Definition of combustion in English:

combustion

Syllabification: com·bus·tion
Pronunciation: /kəmˈbəsCHən
 
/

noun

  • 1The process of burning something: the combustion of fossil fuels
    More example sentences
    • Although greenhouse gases come from many sources, fossil fuel combustion is the prime human-induced source.
    • Twenty-five percent of total worldwide emissions come from fossil fuel combustion.
    • More traditionally, wood gas has been used to drive internal combustion piston engines.
    Synonyms
    burning; kindling, ignition
  • 1.1 Chemistry Rapid chemical combination of a substance with oxygen, involving the production of heat and light.
    More example sentences
    • Heat causes combustion by increasing the oxidation rate of the fuel/oxygen mix.
    • Enols are less stable than carbonyls, and standard combustion mechanisms assume that they do not play a role.
    • Nitroglycerin is an explosive because no outside source of oxygen is needed for its complete combustion.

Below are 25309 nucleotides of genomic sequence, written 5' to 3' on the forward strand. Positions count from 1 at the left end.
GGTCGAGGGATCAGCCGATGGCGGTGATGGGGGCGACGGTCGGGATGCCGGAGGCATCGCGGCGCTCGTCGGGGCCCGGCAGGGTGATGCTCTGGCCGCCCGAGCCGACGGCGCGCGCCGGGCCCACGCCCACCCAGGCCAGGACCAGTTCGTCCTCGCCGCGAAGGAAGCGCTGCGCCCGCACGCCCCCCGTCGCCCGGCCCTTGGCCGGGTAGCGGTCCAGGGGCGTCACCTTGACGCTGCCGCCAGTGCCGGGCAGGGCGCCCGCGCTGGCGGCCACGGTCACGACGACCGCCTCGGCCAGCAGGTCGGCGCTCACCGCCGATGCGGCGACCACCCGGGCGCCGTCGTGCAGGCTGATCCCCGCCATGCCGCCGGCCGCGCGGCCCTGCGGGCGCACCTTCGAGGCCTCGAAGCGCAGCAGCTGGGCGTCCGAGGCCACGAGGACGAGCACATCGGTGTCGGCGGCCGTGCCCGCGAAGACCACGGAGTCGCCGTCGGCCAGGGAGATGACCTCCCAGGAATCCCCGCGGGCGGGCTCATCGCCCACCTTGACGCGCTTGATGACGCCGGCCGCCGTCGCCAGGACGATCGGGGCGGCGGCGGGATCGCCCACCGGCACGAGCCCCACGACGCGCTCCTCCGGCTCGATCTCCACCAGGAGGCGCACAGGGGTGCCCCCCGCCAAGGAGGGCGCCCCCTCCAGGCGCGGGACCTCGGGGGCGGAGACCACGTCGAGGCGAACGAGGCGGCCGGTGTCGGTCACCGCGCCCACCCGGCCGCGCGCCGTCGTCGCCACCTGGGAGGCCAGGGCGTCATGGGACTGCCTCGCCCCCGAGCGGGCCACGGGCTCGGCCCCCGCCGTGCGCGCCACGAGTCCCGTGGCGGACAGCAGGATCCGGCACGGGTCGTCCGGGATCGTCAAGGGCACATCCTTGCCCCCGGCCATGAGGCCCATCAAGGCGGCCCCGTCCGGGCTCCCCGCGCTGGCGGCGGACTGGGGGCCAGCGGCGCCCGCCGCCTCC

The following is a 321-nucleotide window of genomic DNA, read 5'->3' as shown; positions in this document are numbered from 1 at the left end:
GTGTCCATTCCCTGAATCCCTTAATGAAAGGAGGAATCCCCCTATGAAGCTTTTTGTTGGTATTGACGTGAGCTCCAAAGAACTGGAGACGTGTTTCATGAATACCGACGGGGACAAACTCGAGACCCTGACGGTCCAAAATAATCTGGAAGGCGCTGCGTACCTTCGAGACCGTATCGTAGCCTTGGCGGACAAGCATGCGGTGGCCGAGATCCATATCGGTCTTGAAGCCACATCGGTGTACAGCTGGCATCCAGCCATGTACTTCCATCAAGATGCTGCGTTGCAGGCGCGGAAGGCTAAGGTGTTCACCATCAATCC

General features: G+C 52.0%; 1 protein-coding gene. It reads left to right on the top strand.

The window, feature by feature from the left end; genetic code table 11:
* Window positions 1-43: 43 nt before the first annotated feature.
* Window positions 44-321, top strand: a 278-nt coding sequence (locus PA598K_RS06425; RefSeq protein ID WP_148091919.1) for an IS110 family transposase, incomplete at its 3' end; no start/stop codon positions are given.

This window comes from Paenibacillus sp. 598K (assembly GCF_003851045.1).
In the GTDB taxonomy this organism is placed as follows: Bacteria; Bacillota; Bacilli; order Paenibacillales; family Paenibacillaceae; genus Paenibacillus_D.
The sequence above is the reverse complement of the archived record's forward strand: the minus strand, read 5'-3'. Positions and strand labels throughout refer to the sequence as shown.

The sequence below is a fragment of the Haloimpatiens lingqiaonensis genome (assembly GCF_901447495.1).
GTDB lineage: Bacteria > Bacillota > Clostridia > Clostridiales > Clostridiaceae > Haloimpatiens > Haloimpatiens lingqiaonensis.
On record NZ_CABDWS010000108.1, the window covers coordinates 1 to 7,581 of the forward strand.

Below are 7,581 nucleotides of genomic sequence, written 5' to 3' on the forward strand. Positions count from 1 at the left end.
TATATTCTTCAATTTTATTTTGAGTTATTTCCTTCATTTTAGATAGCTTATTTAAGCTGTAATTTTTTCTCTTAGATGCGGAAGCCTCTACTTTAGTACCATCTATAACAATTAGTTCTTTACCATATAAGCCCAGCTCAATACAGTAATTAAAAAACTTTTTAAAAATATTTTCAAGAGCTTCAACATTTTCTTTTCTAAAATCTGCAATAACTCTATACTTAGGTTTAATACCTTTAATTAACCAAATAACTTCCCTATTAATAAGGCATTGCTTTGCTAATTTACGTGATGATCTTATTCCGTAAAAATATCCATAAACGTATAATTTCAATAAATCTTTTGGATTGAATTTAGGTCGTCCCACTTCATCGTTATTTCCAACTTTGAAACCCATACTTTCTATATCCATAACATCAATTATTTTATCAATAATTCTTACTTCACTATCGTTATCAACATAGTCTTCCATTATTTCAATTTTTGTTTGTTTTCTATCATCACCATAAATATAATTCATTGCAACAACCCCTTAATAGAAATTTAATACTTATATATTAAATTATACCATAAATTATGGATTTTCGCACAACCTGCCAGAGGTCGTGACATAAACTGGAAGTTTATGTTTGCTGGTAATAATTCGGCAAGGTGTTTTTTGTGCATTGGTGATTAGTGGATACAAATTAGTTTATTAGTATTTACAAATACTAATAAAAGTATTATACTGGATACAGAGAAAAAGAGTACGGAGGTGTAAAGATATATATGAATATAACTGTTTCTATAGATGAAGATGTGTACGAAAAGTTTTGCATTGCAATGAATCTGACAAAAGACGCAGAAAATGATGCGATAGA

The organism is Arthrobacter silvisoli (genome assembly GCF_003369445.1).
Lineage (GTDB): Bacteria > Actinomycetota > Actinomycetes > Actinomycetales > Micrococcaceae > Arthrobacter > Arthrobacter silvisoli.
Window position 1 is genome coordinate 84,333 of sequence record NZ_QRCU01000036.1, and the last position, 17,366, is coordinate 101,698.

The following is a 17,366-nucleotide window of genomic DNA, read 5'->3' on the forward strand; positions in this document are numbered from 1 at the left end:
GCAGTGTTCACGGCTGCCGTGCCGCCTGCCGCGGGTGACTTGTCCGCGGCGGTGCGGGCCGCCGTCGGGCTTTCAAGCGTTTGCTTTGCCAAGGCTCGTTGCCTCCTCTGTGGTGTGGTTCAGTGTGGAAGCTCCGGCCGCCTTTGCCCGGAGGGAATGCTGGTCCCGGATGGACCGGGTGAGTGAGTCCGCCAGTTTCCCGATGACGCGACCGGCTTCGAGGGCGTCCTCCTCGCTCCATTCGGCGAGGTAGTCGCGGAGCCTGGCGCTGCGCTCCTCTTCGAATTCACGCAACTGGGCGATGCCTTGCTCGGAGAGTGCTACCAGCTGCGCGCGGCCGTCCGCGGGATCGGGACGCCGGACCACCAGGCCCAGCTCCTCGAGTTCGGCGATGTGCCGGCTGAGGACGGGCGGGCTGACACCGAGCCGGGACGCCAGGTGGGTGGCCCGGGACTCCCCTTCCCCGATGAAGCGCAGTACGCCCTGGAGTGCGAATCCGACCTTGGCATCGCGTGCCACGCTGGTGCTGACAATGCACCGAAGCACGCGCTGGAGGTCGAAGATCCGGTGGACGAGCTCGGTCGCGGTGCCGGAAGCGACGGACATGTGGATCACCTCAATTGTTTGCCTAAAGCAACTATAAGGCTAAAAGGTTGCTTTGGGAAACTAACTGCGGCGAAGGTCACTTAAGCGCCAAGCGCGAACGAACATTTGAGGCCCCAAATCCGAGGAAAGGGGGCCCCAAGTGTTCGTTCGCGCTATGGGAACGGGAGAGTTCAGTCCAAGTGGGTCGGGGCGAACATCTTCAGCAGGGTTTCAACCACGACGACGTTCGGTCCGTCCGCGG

Derivatives

combustive

Pronunciation: /-ˈbəstiv/
adjective
More example sentences
  • In the title role, she was pure combustive passion.
  • As spats go it was a fairly combustive one, and one which could have had a bloody conclusion when the veteran gunslinger and the new kid on the block met for their showdown in the Gleneagles Hotel dining room.
  • We believed the fireballs were a result of the carbon particles, oil, and combustive gases causing explosions in the exhaust cans, and the explosions created back pressure, resulting in hung stalls.

Origin

late Middle English: from late Latin combustio(n-), from Latin comburere 'burn up'.

More definitions of combustion

Definition of combustion in:

Get more from Oxford Dictionaries

Subscribe to remove adverts and access premium resources

Word of the day skosh
Pronunciation: skəʊʃ
noun
a small amount; a little